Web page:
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[5] soldier's sick-bed less hard, and the pains of his wounded limb less poignant.

It is not necessary for us to speak, in this place, more in detail of what was done by the women of Massachusetts in forwarding contributions to the New-England Sanitary Commission, or to the institution for soldiers' relief which, during the whole of the war, was watched over and superintended by that distinguished and accomplished lady, Mrs. Harrison Gray Otis, to whom we have the honor to dedicate this book, as we have spoken of them as they deserve in the first volume of this work. A few facts, however, concerning the Massachusetts Christian Commission would not be out of place, as no especial reference was made to it in our previous publication. It was through this and the Sanitary Commission that a large part of the contributions made by the women of the Commonwealth found their way to the army and to the hospitals, and were properly distributed; but the Christian Commission received large benefactions likewise from men, as well as from the women, as the following brief abstract of its doings will abundantly prove.

The work of the Christian Commission in Massachusetts was under the charge of Charles Demond, Esq., of Boston. He devoted a large portion of his time during the war to this work, in the performance of which he visited many of our towns, addressed assemblages of the people, and organized local societies. In the Young Men's Christian Association of Boston he found a vigorous and useful ally. The receiving-ship at the Charlestown Navy Yard, where upwards of twenty-six thousand enlisted sailors were received during the war, was regularly visited by members of the Association, and articles of comfort and reading matter were distributed. They also held religious meetings every night on board the ship. The camps at Readville and at Gallop's Island were visited for similar purposes.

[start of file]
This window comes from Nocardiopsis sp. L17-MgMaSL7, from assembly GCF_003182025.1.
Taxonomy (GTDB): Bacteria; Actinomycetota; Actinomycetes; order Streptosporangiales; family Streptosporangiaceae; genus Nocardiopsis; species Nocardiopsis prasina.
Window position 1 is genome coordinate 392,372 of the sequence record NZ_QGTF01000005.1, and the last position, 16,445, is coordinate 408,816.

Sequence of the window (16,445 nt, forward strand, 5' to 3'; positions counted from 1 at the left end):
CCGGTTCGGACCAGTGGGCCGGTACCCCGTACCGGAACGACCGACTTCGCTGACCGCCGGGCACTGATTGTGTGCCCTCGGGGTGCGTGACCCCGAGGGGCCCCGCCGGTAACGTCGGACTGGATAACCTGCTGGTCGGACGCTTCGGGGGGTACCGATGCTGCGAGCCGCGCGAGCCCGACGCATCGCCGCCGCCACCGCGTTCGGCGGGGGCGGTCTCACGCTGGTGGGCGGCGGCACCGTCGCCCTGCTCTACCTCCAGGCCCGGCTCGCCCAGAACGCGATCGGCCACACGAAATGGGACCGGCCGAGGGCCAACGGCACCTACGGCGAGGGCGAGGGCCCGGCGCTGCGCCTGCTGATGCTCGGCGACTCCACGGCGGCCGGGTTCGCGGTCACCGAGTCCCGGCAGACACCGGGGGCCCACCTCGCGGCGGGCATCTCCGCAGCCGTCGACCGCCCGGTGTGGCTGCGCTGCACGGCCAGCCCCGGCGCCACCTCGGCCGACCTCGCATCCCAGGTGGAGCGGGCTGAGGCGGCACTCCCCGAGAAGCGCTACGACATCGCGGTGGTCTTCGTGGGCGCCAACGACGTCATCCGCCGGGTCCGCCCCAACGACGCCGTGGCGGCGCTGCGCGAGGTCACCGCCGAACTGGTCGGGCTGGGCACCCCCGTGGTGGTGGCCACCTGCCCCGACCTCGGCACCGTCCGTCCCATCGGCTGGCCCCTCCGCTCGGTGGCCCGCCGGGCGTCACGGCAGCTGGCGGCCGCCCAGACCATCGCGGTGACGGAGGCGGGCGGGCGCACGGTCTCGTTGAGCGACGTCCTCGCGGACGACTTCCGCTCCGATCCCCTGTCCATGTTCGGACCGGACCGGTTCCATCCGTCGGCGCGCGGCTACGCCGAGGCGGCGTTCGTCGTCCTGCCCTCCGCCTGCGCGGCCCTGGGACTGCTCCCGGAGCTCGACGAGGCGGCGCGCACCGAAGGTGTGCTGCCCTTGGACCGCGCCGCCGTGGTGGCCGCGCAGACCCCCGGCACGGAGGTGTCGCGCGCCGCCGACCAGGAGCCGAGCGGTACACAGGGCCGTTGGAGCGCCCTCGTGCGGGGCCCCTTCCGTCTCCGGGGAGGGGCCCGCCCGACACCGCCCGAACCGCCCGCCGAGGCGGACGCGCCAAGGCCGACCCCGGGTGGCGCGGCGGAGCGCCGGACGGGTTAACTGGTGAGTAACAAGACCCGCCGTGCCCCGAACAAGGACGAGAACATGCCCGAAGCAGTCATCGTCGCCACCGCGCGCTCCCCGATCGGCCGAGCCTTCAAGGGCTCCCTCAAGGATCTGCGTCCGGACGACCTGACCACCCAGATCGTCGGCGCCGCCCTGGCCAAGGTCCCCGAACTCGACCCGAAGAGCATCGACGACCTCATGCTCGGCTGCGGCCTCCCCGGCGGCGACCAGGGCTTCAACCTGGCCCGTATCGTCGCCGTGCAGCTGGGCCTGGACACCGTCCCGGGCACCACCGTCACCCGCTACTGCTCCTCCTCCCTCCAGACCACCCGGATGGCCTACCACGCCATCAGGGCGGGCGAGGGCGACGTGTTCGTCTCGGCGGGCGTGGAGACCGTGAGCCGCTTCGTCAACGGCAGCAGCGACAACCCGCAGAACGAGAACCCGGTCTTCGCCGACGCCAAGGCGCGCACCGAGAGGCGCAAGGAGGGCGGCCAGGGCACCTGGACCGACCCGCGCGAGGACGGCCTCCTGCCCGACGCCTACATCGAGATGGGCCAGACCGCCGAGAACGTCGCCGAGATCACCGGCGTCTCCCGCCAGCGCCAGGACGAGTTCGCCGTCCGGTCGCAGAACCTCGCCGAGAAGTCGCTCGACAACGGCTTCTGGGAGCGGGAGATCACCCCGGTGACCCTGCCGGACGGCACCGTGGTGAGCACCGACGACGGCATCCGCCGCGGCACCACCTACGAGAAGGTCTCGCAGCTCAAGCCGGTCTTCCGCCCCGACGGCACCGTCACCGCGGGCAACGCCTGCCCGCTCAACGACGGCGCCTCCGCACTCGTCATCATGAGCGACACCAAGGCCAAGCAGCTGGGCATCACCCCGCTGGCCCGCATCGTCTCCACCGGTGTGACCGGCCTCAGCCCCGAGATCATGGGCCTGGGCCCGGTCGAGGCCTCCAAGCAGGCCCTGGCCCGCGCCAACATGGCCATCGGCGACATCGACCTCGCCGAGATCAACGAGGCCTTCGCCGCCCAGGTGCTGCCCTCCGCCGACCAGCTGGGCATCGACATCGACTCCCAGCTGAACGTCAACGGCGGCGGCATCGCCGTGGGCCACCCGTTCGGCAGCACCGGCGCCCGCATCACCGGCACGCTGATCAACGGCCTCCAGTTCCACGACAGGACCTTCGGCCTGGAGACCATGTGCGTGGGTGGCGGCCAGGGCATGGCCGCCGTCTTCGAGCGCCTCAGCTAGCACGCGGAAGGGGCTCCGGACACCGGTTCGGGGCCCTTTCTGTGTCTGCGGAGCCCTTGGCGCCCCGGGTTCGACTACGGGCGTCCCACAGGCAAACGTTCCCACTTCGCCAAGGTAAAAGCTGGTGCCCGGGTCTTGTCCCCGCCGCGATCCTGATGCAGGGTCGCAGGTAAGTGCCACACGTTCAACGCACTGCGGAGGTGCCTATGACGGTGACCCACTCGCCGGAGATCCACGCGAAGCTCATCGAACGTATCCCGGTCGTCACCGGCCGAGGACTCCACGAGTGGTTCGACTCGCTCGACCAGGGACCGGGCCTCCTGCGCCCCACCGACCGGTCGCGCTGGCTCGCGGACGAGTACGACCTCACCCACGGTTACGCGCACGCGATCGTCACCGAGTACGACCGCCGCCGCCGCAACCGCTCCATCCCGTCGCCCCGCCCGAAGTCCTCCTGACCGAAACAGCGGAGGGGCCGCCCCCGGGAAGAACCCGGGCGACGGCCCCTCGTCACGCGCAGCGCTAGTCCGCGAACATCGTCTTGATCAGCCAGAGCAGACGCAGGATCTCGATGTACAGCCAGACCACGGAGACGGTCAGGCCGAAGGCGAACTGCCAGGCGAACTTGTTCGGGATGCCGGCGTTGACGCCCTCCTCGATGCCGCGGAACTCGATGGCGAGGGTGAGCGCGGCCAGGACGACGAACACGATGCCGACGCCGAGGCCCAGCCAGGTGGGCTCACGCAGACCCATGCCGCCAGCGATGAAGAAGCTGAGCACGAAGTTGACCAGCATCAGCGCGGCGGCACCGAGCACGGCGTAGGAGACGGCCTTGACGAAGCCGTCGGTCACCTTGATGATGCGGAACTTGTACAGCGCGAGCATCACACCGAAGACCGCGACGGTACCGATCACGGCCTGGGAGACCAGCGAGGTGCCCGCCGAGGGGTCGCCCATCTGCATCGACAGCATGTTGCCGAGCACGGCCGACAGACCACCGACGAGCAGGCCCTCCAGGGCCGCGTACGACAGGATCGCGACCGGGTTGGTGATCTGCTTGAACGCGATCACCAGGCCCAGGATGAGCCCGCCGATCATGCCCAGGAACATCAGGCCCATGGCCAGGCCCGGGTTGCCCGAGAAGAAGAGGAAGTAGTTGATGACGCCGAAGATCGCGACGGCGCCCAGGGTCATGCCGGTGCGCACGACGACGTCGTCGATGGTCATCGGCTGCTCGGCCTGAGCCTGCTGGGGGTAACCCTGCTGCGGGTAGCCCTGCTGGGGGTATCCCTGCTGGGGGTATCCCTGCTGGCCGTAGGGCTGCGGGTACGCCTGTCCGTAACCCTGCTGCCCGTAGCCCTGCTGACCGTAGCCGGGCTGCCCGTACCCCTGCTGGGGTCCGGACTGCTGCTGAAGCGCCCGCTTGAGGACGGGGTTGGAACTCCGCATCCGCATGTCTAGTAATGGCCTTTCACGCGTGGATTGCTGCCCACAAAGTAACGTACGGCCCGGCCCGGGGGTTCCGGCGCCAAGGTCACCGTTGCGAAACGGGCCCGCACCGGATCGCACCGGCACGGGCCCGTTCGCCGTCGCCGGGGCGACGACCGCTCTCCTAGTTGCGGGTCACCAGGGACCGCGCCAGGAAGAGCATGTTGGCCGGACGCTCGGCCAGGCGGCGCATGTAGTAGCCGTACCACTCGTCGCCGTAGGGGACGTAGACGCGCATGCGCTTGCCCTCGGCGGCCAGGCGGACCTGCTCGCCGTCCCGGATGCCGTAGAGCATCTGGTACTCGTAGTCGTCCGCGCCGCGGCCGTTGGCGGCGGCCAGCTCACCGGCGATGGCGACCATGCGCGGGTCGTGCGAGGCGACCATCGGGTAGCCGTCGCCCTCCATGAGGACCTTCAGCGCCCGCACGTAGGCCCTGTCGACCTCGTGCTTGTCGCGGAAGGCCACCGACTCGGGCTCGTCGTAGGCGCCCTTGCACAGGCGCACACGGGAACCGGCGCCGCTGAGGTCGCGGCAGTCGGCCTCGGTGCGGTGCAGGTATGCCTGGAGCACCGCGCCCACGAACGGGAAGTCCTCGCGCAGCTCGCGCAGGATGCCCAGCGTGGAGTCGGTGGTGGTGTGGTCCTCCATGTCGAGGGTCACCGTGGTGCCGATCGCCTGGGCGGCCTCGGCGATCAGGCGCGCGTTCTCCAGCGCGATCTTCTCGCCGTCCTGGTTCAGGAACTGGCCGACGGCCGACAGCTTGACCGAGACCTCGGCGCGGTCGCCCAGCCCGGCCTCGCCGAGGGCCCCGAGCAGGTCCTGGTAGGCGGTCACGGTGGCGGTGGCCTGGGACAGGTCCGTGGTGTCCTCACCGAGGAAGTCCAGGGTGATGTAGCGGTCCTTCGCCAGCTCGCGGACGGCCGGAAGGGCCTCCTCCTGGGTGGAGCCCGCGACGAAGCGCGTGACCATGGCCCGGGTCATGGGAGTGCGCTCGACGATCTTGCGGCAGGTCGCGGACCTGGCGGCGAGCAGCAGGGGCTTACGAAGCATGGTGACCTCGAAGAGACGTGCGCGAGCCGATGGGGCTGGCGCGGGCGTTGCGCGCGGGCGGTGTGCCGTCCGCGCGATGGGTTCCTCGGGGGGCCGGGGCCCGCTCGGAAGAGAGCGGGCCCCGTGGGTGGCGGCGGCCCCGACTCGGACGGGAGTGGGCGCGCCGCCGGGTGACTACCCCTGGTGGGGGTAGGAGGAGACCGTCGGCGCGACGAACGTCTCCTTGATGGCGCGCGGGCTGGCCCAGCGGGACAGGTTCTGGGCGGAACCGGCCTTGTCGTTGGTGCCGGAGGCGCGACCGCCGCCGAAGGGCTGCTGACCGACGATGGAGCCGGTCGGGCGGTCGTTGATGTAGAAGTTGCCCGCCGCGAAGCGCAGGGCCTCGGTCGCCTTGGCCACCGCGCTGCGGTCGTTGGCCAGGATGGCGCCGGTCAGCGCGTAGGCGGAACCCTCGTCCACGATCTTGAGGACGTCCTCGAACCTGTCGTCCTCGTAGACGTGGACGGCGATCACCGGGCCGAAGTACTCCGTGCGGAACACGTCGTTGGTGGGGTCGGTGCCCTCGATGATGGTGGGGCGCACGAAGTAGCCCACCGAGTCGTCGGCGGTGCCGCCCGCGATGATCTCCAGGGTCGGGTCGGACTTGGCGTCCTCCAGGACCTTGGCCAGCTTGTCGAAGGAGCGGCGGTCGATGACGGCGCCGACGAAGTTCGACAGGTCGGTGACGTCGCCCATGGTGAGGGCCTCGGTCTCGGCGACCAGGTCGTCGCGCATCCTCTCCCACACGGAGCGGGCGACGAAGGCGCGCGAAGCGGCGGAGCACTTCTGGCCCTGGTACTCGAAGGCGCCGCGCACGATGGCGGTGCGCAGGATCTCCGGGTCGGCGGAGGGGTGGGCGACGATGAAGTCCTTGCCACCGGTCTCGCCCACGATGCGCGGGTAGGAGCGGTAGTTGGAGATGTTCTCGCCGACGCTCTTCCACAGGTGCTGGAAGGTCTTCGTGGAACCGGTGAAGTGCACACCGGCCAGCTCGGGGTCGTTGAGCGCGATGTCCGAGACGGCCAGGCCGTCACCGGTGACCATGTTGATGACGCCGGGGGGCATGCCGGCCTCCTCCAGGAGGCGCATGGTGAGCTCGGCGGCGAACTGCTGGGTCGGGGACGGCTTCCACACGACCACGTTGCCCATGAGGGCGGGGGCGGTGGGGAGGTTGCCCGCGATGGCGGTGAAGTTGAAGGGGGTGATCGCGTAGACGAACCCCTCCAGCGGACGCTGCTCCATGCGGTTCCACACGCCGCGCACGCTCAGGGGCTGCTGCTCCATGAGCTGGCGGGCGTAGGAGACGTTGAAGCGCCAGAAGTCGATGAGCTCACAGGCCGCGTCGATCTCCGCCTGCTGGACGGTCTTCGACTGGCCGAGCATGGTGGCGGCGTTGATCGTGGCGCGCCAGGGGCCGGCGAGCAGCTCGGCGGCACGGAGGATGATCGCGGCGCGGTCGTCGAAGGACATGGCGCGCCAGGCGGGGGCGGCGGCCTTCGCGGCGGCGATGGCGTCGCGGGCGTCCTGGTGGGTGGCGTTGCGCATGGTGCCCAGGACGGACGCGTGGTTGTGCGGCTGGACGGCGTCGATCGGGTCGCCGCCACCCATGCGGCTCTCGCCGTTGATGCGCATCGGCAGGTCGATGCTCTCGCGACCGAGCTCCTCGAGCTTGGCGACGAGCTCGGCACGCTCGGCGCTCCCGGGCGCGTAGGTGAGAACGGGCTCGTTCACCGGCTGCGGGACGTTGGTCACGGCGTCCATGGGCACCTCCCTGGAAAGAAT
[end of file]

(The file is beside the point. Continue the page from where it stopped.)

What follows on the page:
The amount of money received by the Treasurer of the Commission at Boston was $330,197.86; and at Springfield, $33,553.17. In addition to these amounts, more than $15,000 were sent direct from Massachusetts to the office of the Commission at Philadelphia,—thus making the total amount of

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